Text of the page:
Asian Visions Everywhere
The skyscraper is a uniquely American icon, but a good portion of the city’s skyline and many signature Manhattan buildings were designed by Asian architects. In 1929, for example, architect Yasuo Matsui codesigned 32-40 Wall Street, an example of a classic 1920s Manhattan skyscraper.
I.M. Pei’s versatility is evident throughout the city, including an unusually positioned apartment complex at 100-110 Bleecker Street and the sprawling, glass-and-steel Jacob Javits Convention Center. Pei’s refined tower at 88 Pine Street (Wall Street Plaza) is considered one of the architect’s more significant works.
The contemporary architect/sculptor/designer Maya Lin (who may be most famous for her design of the celebrated Vietnam War Veterans’ Memorial in Washington, D.C., and who operates a design studio in New York) reveals her signature elegance in the streamlined spaces of the Asia/Pacific/American Studies Department of New York University and the Museum for African Art.
A modern update of a traditional Japanese garden can be enjoyed, believe it or not, in midtown Manhattan. Here, at Greenacre Park, is a little jewel of a landscape, packing into a small space woodland plantings, a soothing waterfall, and a stream; it was designed in 1971 by Hideo Sasaki, the former chairman of Harvard University’s Landscape Architecture Department, and his design firm.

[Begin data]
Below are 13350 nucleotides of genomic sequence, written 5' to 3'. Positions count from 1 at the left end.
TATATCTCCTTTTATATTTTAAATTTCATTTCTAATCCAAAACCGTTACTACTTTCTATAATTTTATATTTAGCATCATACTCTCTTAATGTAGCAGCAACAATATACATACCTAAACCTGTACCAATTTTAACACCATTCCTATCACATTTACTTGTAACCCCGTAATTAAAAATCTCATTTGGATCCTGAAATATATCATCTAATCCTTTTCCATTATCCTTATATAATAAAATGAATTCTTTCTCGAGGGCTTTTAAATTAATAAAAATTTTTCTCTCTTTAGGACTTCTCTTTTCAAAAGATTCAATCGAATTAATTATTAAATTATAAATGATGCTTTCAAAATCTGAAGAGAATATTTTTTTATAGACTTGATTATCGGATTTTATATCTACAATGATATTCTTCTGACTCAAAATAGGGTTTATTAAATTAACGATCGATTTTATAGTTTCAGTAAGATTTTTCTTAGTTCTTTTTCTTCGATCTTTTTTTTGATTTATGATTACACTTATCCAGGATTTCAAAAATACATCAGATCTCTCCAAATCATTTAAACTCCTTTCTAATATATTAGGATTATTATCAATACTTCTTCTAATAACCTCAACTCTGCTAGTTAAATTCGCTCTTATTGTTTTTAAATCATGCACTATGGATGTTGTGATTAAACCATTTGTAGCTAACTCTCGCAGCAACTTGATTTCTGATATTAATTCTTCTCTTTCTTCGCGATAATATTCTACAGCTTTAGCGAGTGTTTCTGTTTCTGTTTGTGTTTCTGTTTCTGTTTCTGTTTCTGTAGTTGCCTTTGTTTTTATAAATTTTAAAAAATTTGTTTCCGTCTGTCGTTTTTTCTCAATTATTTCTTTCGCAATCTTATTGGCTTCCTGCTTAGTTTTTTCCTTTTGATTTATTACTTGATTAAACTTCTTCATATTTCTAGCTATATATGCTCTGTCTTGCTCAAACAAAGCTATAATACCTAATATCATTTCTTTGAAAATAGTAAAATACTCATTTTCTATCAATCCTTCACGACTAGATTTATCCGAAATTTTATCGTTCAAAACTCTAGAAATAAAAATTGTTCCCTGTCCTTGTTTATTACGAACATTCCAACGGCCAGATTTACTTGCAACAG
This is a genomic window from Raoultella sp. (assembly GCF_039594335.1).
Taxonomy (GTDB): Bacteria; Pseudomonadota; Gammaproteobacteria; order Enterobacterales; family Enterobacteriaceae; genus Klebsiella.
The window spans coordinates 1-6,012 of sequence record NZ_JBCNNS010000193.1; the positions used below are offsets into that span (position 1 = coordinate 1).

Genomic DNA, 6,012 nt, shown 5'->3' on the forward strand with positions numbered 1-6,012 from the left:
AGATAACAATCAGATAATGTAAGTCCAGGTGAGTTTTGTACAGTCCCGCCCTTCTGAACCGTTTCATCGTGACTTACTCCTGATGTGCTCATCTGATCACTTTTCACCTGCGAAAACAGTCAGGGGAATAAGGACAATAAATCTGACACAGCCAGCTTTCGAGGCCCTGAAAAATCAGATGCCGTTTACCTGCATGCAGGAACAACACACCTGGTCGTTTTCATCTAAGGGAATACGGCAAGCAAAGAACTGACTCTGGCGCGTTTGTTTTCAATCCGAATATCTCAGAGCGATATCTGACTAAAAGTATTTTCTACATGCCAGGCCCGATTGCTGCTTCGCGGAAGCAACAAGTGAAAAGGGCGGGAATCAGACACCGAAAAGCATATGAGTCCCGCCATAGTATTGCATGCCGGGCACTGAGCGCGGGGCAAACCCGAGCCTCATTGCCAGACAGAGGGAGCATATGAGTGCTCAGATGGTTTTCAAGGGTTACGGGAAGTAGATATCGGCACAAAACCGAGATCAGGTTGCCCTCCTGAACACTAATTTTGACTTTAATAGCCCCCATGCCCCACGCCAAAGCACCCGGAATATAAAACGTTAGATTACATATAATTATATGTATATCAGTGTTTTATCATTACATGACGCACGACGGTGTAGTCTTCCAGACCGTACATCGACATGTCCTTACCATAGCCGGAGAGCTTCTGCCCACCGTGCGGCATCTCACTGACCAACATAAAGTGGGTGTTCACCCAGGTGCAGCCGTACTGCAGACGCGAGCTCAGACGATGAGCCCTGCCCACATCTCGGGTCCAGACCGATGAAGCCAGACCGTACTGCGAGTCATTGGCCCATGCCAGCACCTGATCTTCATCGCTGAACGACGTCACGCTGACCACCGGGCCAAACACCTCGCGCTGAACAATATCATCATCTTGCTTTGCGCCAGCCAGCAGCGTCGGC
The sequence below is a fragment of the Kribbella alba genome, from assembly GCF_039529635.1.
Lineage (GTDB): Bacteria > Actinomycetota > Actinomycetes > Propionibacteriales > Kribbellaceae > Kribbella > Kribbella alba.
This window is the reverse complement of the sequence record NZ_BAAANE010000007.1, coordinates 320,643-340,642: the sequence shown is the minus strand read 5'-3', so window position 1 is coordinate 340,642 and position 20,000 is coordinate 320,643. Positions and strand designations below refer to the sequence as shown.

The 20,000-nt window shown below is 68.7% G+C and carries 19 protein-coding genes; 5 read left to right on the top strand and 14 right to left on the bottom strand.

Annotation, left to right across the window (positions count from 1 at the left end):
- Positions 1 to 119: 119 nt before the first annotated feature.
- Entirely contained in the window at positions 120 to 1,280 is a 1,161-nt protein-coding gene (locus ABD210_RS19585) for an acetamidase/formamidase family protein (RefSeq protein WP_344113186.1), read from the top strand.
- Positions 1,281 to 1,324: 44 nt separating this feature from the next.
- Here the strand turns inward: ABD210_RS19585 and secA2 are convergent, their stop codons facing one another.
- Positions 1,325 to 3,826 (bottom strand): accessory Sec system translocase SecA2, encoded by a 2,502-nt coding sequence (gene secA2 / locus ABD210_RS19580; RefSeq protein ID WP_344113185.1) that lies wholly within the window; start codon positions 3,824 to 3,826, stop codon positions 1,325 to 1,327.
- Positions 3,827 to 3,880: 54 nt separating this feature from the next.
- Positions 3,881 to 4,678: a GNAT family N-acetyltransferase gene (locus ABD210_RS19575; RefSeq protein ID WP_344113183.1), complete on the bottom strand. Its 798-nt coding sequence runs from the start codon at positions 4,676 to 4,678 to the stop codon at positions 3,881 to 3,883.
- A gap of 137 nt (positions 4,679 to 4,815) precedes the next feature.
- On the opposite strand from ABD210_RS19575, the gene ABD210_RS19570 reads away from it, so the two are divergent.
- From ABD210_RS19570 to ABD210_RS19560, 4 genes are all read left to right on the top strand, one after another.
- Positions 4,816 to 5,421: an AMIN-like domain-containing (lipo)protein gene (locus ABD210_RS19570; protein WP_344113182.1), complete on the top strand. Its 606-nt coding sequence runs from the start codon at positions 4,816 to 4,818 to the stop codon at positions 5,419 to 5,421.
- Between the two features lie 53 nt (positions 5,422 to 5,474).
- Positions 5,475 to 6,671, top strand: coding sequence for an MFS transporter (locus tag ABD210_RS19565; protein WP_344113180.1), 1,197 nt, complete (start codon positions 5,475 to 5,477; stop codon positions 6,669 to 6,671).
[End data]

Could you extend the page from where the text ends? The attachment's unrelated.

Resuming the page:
When urban exploration of Asian art and design wears you down, escape Manhattan and discover a multitude of peaceful environments that reflect the serenity of Eastern design sensibilities. America’s oldest and most extensive collection of bonsai trees can be seen at the Brooklyn Botanic Garden’s C. V. Starr Bonsai Museum. Another revitalizing place to venture in the Brooklyn Botanic Garden is the Japanese Hill-and-Pond Garden, a small-scale landscape featuring cherry trees and other flora set amid classical elements of Japanese environmental design, including traditional Japanese torii gates, lanterns, shrines, and bridges. It was designed by the Japanese landscape architect Takeo Shiota in 1914 as a “mirror of nature” and was recently restored to its original glory. The Queens Botanical Garden offers plantings native to various Asian environs as well as the austere tranquility of its Cherry Circle landscape installation.
it is in Staten Island, approximately a mile from the Staten Island
ferry terminal, where one of the most remarkable public gardens in the
metropolitan area can be found. Here is the country’s only authentic
classical Chinese garden. Many of the elements of the New York Chinese Scholar’s Garden
at the Snug Harbor Cultural Center were assembled in Suzhou, China. The
tranquil grounds include a Ming dynasty teahouse, a lotus pond, and
bridges, all forming the perfect milieu for the latter-day Chinese
scholar to meditate and plot the world’s future among original Taihu
rocks from lakes in China.